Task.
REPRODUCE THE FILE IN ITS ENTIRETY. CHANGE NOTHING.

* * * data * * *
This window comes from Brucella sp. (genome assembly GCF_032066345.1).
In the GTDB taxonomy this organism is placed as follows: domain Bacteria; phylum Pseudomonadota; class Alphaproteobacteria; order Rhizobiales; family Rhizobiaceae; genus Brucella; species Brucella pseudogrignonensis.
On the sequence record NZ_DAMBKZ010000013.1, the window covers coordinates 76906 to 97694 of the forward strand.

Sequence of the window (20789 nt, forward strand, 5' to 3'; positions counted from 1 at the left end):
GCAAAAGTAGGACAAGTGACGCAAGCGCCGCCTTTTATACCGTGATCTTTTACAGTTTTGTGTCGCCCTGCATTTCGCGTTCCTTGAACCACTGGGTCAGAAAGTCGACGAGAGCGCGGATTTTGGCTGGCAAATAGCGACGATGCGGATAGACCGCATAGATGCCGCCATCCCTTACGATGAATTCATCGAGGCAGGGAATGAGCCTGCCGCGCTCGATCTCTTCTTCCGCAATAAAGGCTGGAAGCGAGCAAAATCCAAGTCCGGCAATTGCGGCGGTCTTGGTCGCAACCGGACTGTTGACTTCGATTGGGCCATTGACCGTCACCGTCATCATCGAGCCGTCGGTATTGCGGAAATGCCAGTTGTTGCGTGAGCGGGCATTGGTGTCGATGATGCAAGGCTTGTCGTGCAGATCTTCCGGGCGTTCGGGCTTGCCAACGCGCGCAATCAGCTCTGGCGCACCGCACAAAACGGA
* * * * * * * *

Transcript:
This window comes from Brucella sp. (genome assembly GCF_032066345.1).
In the GTDB taxonomy this organism is placed as follows: domain Bacteria; phylum Pseudomonadota; class Alphaproteobacteria; order Rhizobiales; family Rhizobiaceae; genus Brucella; species Brucella pseudogrignonensis.
On the sequence record NZ_DAMBKZ010000013.1, the window covers coordinates 76906 to 97694 of the forward strand.

Sequence of the window (20789 nt, forward strand, 5' to 3'; positions counted from 1 at the left end):
GCAAAAGTAGGACAAGTGACGCAAGCGCCGCCTTTTATACCGTGATCTTTTACAGTTTTGTGTCGCCCTGCATTTCGCGTTCCTTGAACCACTGGGTCAGAAAGTCGACGAGAGCGCGGATTTTGGCTGGCAAATAGCGACGATGCGGATAGACCGCATAGATGCCGCCATCCCTTACGATGAATTCATCGAGGCAGGGAATGAGCCTGCCGCGCTCGATCTCTTCTTCCGCAATAAAGGCTGGAAGCGAGCAAAATCCAAGTCCGGCAATTGCGGCGGTCTTGGTCGCAACCGGACTGTTGACTTCGATTGGGCCATTGACCGTCACCGTCATCATCGAGCCGTCGGTATTGCGGAAATGCCAGTTGTTGCGTGAGCGGGCATTGGTGTCGATGATGCAAGGCTTGTCGTGCAGATCTTCCGGGCGTTCGGGCTTGCCAACGCGCGCAATCAGCTCTGGCGCACCGCACAAAACGGA